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Heirloom, Hybrid, Organic and GMO Seeds! What's the difference?

Updated on June 22, 2014

Heirloom, Hybrid, Organic and GMO

It's becoming more and more difficult to go to a grocery store and try to figure out which fruit and vegetables are grown organically and without GMO's. Even in places like Whole Foods or Trader Joe's the produce is a mystery and may include GMO produce. The food industry has won (so far) the war against labeling. So the only thing you can do if you really want to know what you are eating is to grow it yourself. But, just buying seeds can often be confusing. There are Heirloom Seeds, Hybrid Seeds, Organic Sees and what about GMO's? What exactly do these things mean when it comes to the seeds you plant in your garden?

Heirloom Seeds

Heirloom Seeds are seeds that have been passed down through the generations, they are also by definition NOT Hybrid, nor GMO and they are all organic as long as YOU don't add pesticides to your garden. They are usually not uniform in appearance, but the flavor is superior to any other kind of vegetable. Also you can save the seeds of heirloom seeds and replant them every year. Moreover, who knows what medical benefit purple carrots, orange tomatoes or blue potatoes possess? Many heirloom seed gardeners wish to preserve these plants because to loose them would mean that they would be lost forever. In my opinion these are the best seeds to plant in your garden although they may require more effort on your part to make sure they grow and avoid disease or pests.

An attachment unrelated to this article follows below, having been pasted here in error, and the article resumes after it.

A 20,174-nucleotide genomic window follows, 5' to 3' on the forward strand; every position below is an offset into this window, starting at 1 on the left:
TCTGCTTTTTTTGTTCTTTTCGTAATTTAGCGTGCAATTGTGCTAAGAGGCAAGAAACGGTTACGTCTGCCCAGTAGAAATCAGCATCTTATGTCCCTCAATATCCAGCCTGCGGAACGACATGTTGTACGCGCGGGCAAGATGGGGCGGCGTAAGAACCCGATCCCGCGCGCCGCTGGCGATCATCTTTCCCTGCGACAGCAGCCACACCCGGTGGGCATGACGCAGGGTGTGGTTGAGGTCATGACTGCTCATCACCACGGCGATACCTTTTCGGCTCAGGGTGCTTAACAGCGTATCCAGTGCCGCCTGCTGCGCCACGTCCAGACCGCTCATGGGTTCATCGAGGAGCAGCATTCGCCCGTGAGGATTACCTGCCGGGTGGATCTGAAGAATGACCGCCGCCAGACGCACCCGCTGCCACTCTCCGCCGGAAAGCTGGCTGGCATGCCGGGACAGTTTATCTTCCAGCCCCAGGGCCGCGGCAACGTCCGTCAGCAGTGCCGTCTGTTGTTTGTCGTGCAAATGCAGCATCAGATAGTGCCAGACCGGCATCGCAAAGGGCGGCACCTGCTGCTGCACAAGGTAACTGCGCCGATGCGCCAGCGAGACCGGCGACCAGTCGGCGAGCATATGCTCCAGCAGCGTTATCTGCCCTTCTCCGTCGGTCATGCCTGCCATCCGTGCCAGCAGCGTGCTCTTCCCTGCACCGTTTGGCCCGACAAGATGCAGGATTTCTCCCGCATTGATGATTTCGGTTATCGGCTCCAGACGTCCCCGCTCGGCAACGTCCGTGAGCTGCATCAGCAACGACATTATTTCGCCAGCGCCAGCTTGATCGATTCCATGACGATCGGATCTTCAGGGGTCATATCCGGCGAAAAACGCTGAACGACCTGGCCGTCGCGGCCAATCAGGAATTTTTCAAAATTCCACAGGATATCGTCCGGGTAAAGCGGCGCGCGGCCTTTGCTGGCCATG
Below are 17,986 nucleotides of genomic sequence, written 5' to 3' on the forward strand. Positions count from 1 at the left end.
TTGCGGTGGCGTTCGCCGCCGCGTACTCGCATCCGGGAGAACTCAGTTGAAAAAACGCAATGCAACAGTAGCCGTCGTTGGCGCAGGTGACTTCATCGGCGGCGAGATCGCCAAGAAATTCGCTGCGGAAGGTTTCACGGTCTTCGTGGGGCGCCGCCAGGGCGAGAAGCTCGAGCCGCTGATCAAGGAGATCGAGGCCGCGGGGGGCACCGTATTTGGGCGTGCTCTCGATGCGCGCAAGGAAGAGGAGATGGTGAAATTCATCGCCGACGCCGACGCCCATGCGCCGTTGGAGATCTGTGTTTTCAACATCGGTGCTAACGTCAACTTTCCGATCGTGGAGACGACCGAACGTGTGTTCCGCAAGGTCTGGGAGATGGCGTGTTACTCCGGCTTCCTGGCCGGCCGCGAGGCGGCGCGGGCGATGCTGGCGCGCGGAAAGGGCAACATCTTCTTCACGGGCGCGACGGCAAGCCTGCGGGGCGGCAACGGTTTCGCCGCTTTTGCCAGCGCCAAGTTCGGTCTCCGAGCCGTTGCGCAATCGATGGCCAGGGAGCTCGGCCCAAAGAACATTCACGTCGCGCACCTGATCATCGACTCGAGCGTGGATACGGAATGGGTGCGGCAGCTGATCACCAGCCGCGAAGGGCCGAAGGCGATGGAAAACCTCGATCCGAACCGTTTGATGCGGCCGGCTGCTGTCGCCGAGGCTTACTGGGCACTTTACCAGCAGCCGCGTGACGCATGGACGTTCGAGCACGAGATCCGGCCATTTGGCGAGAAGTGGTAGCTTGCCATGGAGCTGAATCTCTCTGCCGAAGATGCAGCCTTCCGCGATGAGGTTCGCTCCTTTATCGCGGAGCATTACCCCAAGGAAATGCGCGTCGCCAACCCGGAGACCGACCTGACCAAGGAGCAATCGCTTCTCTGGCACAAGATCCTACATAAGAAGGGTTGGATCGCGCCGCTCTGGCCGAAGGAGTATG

Hybrid Seeds

Hybrid fruit and vegetable seeds are created by artificially crossing two or more varieties of a given plant. Hybrid vegetables, like tomatoes for example are vegetables that have been mixed with other vegetables to produce uniformity in size, taste, longevity and quality. These vegetables were originally grown for consumer consumption. They are easy to pack, ship and sell and they are resistant to disease therefore hybrid vegetable are what most grocery stores sell because of their uniformity and shelf life. However, their flavor sometimes suffer as a result and they are not as easily harvested to use the next year. In other words the seeds may or may not produce crops and if they do the result will usually be disappointing.

Organic Seeds

Organic seeds are a bit of a misnomer. If you plant seeds that are not labeled organic and you don't use pesticides, synthetic fertilizers or chemicals your food will be organic. So, it seems to me, that to buy “organic” seeds would be a waste of money. Just be prepared to wage war with pests and disease using natural means. Also, in order to avoid using pesticides, synthetic fertilizers and chemicals make sure you plant your seeds in good soil. It would be helpful to start composting in order to have natural, organic fertilizer to use in your garden.

GMO Seeds

Because GMO seeds are not labelled there is no way to tell if the seeds you purchase are GMO. The only way to avoid GMO seeds is to purchase Heirloom Seeds because GMO seeds cannot be saved and used again, they will NOT reproduce. So if you want to avoid GMO seeds then I would advise you to always purchase Heirloom seeds.